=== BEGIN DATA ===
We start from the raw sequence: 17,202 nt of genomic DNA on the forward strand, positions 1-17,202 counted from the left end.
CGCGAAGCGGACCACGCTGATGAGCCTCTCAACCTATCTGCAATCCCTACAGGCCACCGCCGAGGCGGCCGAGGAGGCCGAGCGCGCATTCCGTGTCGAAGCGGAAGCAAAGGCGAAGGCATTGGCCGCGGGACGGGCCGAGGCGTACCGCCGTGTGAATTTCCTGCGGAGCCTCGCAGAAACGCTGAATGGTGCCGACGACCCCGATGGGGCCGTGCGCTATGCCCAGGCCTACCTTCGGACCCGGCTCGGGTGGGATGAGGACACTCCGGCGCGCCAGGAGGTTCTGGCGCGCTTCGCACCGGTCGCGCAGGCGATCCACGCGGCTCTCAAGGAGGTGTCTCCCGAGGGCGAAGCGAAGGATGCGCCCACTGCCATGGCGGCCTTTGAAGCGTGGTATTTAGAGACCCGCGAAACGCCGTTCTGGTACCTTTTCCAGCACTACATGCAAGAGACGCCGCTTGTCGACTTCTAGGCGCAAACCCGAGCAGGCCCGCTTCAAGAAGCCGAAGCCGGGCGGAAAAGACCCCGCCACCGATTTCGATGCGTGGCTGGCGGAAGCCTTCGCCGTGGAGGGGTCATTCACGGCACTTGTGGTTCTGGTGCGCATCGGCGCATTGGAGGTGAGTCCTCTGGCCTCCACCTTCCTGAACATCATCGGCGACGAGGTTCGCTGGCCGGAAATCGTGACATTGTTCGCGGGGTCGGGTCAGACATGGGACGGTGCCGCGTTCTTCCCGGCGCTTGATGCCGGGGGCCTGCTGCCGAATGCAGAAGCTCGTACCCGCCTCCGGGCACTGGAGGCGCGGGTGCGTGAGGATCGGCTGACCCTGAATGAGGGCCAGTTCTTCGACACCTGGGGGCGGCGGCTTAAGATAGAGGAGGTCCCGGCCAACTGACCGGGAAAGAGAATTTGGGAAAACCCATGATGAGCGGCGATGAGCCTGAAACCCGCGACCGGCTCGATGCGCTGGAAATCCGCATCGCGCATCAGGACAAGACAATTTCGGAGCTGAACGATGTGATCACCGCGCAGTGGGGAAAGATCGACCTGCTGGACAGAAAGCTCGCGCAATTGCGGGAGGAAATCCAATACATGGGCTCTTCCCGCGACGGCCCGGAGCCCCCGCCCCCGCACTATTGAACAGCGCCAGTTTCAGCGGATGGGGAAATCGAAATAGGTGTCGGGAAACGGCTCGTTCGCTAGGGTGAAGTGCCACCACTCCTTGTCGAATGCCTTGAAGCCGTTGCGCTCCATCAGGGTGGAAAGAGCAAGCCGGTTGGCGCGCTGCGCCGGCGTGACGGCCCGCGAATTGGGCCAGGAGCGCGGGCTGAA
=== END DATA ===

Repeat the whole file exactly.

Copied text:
We start from the raw sequence: 17,202 nt of genomic DNA on the forward strand, positions 1-17,202 counted from the left end.
CGCGAAGCGGACCACGCTGATGAGCCTCTCAACCTATCTGCAATCCCTACAGGCCACCGCCGAGGCGGCCGAGGAGGCCGAGCGCGCATTCCGTGTCGAAGCGGAAGCAAAGGCGAAGGCATTGGCCGCGGGACGGGCCGAGGCGTACCGCCGTGTGAATTTCCTGCGGAGCCTCGCAGAAACGCTGAATGGTGCCGACGACCCCGATGGGGCCGTGCGCTATGCCCAGGCCTACCTTCGGACCCGGCTCGGGTGGGATGAGGACACTCCGGCGCGCCAGGAGGTTCTGGCGCGCTTCGCACCGGTCGCGCAGGCGATCCACGCGGCTCTCAAGGAGGTGTCTCCCGAGGGCGAAGCGAAGGATGCGCCCACTGCCATGGCGGCCTTTGAAGCGTGGTATTTAGAGACCCGCGAAACGCCGTTCTGGTACCTTTTCCAGCACTACATGCAAGAGACGCCGCTTGTCGACTTCTAGGCGCAAACCCGAGCAGGCCCGCTTCAAGAAGCCGAAGCCGGGCGGAAAAGACCCCGCCACCGATTTCGATGCGTGGCTGGCGGAAGCCTTCGCCGTGGAGGGGTCATTCACGGCACTTGTGGTTCTGGTGCGCATCGGCGCATTGGAGGTGAGTCCTCTGGCCTCCACCTTCCTGAACATCATCGGCGACGAGGTTCGCTGGCCGGAAATCGTGACATTGTTCGCGGGGTCGGGTCAGACATGGGACGGTGCCGCGTTCTTCCCGGCGCTTGATGCCGGGGGCCTGCTGCCGAATGCAGAAGCTCGTACCCGCCTCCGGGCACTGGAGGCGCGGGTGCGTGAGGATCGGCTGACCCTGAATGAGGGCCAGTTCTTCGACACCTGGGGGCGGCGGCTTAAGATAGAGGAGGTCCCGGCCAACTGACCGGGAAAGAGAATTTGGGAAAACCCATGATGAGCGGCGATGAGCCTGAAACCCGCGACCGGCTCGATGCGCTGGAAATCCGCATCGCGCATCAGGACAAGACAATTTCGGAGCTGAACGATGTGATCACCGCGCAGTGGGGAAAGATCGACCTGCTGGACAGAAAGCTCGCGCAATTGCGGGAGGAAATCCAATACATGGGCTCTTCCCGCGACGGCCCGGAGCCCCCGCCCCCGCACTATTGAACAGCGCCAGTTTCAGCGGATGGGGAAATCGAAATAGGTGTCGGGAAACGGCTCGTTCGCTAGGGTGAAGTGCCACCACTCCTTGTCGAATGCCTTGAAGCCGTTGCGCTCCATCAGGGTGGAAAGAGCAAGCCGGTTGGCGCGCTGCGCCGGCGTGACGGCCCGCGAATTGGGCCAGGAGCGCGGGCTGAA